• theequinedocumentalist

The Bearing Surface- Creating optimal basal support

Updated: Feb 7

The digit is on the end of the limb, the limb is attached to the body and all this weight is transferred through the hoof. Creating a bearing surface that allows even loading of the limbs helps to protect the musculoskeletal structures of the entire horse. The weight of the horse is transferred through straight gravitational lines down the limbs. Putting the heels of the hoof, the toe and everything in between, in the right place and putting a shoe on that compliments the horses’ conformation provides the limb with a base that can best support that load, statically and dynamically.

Uneven or excessive loading will predispose the horse to injury and degeneration of structures throughout its entire musculoskeletal system. The horse has different stages of locomotion. In this article we will mainly be focusing on the benefits of achieving static and mid-stance basal support.

Studies have shown (Caldwell 2016) that every horse should be assessed on an individual basis and shod according to its unique physiology to achieve the best balance. Here in lies the secret to a good shoeing job, not only looking at the external structures of the bottom of the foot, but the entire horse, its age, work and musculoskeletal system, as workload, conformation and physiology directly affect the hoof (Curtis 2002) and the hoof directly effects the entire anatomy (Kilmartin 2014). Balchin (2017) outlined the fact that maths should be the basis to any shoeing job, one of the fundamentals talked about was the importance of trimming the heels back to the highest, widest part of the frog to establish the correct ratios of the solar plane.

Fig1-2. When a horse is shod, the bearing surface of the foot becomes the shoe. In the before pictures the heels are way forward of the widest part of the frog and the shoe followed, this caused the bearing surface of the foot to be forward, the centre of pressure (CoP) moves dorsally and the internal structures are under increased strain. Simple hoof growth over a shoeing period will create this effect.

Re-establishing the dorso-palmer bearing surface is as important in everyday shoeing as in remedial shoeing as many studies have shown that hoof morphology has a direct effect on the internal structures of the hoof (van heel et al 2004,2005). These studies showed that the forward migration of the hoof puts strain on the flexor structures and the navicular structures. The re-establishment of the bearing surface through trimming to the correct protocols and shoe placement that compliments this trim, giving full caudal support to the hoof, will put the CoP back to a more ideal position.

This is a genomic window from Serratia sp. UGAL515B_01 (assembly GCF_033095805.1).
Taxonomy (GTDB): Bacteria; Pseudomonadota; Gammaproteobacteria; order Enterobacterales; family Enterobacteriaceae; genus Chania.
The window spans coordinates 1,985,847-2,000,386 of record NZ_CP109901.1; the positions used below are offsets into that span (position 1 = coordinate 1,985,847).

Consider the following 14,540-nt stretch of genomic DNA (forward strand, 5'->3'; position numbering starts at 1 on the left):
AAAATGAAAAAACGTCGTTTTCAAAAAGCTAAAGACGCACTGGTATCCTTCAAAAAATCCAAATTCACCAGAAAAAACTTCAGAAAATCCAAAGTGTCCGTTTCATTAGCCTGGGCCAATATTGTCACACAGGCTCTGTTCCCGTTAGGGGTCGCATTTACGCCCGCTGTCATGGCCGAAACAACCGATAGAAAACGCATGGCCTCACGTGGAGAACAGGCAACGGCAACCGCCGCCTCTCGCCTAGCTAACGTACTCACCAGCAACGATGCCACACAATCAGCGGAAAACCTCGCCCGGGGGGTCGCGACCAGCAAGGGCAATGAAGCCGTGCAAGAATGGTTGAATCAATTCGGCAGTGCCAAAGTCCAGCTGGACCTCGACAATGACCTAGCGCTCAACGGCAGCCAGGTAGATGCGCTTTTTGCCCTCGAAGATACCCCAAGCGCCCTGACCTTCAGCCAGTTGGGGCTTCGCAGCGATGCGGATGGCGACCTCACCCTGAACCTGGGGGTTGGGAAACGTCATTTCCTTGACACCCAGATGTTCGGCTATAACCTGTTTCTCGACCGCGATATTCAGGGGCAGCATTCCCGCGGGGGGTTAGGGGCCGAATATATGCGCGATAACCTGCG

As well as static load the bearing surface has dynamic implications too, Van Heel et al (2004) observed a trace followed by the majority of horses (Fig.3).

Fig.3 The trace of the CoP during locomotion.

Van Heel et al (2004) Discussed how post trim there wasn’t a substantial change in how the hoof landed but it did affect other aspects of the stride. Most markedly how long a hoof took to land was reduced, leading to the hoof having complete bearing support sooner, subsequently the CoP moved centrally quicker which in theory positively effects the load distribution on the internal structures.

Conversely this study shows that hoof growth has a negative effect. The hoof takes longer to reach full bearing, meaning the caudal aspect maintains loading for longer and at full bearing the load would be more medio-laterally imbalanced, again negatively effecting the surrounding internal structures. Van Heel et al (2004) added that full bearing support is also beneficial in absorbing concussion.

Moleman et al (2006) added to the findings of Van Heel et al (2004) showing that in a shoeing interval of 8 weeks the hoof wall angle decreased significantly, this in turn increased the moment force significantly around the distal interphalangeal joint (DIPJ) however the moment around the proximal inter phalangeal (PIPJ) joint did not change significantly. This showed a compensation for the change in hoof conformation happened mainly in the DIPJ, the extension of this joint created an increased load on the deep digital flexor tendon (DDFT) and the navicular area, predisposing these soft tissue structures to injury.

This showed that although the horse can compensate to an extent for hoof growth this compensation is detrimental even with minimal hoof growth and farriery intervention is important in protecting the internal structures of the hoof.

Moleman et al (2006) showed that there was no significant difference in the change of the CoP in a high angle foot (HHA) to a low angle foot (LHA), but the increase in moment was 2.4% larger in the LHA around the DIPJ, this indicated that horses with high-low conformations should be shod according to the needs of the LHA and horses with LHA in general require re-establishment of their bearing surface sooner. In another words, the flatter your horses feet, the shorter shoeing interval they need. As opposed to "he doesn't grow much we should leave him longer".

The ground reaction force (GRF) did not significantly change over the shoeing period in Moleman et al (2006), this indicates that the horse did not change its centre of gravity, however the distance between the GRF and the centre of rotation did change, indicating that the change in the lever arms was directly due to the change in the angles of the joints. Even with a shorter shoeing interval the changes in hoof angle have a detrimental effect on the underlying structures.